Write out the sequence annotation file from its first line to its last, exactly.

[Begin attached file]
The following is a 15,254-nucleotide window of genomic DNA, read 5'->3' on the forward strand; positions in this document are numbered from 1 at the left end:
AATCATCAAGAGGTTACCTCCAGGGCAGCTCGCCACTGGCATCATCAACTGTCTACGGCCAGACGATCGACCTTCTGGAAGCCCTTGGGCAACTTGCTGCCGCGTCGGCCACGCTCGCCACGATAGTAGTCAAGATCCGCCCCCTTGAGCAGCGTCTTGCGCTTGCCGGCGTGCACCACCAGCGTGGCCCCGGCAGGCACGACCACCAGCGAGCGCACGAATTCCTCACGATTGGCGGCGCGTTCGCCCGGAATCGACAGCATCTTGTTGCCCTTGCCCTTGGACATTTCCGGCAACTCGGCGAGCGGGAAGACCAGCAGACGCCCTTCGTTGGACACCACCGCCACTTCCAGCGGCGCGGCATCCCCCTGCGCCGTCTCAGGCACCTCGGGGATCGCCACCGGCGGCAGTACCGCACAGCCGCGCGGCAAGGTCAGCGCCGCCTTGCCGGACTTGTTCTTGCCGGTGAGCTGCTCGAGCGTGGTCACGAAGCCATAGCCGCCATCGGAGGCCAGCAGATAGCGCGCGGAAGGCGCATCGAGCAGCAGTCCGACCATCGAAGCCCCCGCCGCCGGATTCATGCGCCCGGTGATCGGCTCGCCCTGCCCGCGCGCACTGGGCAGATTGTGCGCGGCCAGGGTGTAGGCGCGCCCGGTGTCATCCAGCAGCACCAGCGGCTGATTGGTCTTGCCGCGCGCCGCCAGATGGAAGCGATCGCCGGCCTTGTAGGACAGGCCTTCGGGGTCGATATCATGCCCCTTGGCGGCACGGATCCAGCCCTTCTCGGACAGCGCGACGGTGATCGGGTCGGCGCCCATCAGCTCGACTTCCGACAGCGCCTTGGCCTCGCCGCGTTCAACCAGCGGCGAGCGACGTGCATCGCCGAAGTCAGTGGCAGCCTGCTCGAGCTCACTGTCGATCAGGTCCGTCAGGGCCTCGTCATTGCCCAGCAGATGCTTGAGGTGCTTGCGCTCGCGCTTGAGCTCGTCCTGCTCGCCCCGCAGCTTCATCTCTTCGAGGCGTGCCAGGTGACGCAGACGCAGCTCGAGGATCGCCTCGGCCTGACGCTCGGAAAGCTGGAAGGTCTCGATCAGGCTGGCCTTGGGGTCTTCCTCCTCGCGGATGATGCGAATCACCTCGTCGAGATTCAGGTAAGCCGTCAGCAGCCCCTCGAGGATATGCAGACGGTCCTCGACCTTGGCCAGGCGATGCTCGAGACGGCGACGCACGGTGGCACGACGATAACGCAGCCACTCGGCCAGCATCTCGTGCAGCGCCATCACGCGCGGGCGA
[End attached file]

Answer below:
The following is a 15,254-nucleotide window of genomic DNA, read 5'->3' on the forward strand; positions in this document are numbered from 1 at the left end:
AATCATCAAGAGGTTACCTCCAGGGCAGCTCGCCACTGGCATCATCAACTGTCTACGGCCAGACGATCGACCTTCTGGAAGCCCTTGGGCAACTTGCTGCCGCGTCGGCCACGCTCGCCACGATAGTAGTCAAGATCCGCCCCCTTGAGCAGCGTCTTGCGCTTGCCGGCGTGCACCACCAGCGTGGCCCCGGCAGGCACGACCACCAGCGAGCGCACGAATTCCTCACGATTGGCGGCGCGTTCGCCCGGAATCGACAGCATCTTGTTGCCCTTGCCCTTGGACATTTCCGGCAACTCGGCGAGCGGGAAGACCAGCAGACGCCCTTCGTTGGACACCACCGCCACTTCCAGCGGCGCGGCATCCCCCTGCGCCGTCTCAGGCACCTCGGGGATCGCCACCGGCGGCAGTACCGCACAGCCGCGCGGCAAGGTCAGCGCCGCCTTGCCGGACTTGTTCTTGCCGGTGAGCTGCTCGAGCGTGGTCACGAAGCCATAGCCGCCATCGGAGGCCAGCAGATAGCGCGCGGAAGGCGCATCGAGCAGCAGTCCGACCATCGAAGCCCCCGCCGCCGGATTCATGCGCCCGGTGATCGGCTCGCCCTGCCCGCGCGCACTGGGCAGATTGTGCGCGGCCAGGGTGTAGGCGCGCCCGGTGTCATCCAGCAGCACCAGCGGCTGATTGGTCTTGCCGCGCGCCGCCAGATGGAAGCGATCGCCGGCCTTGTAGGACAGGCCTTCGGGGTCGATATCATGCCCCTTGGCGGCACGGATCCAGCCCTTCTCGGACAGCGCGACGGTGATCGGGTCGGCGCCCATCAGCTCGACTTCCGACAGCGCCTTGGCCTCGCCGCGTTCAACCAGCGGCGAGCGACGTGCATCGCCGAAGTCAGTGGCAGCCTGCTCGAGCTCACTGTCGATCAGGTCCGTCAGGGCCTCGTCATTGCCCAGCAGATGCTTGAGGTGCTTGCGCTCGCGCTTGAGCTCGTCCTGCTCGCCCCGCAGCTTCATCTCTTCGAGGCGTGCCAGGTGACGCAGACGCAGCTCGAGGATCGCCTCGGCCTGACGCTCGGAAAGCTGGAAGGTCTCGATCAGGCTGGCCTTGGGGTCTTCCTCCTCGCGGATGATGCGAATCACCTCGTCGAGATTCAGGTAAGCCGTCAGCAGCCCCTCGAGGATATGCAGACGGTCCTCGACCTTGGCCAGGCGATGCTCGAGACGGCGACGCACGGTGGCACGACGATAACGCAGCCACTCGGCCAGCATCTCGTGCAGCGCCATCACGCGCGGGCGA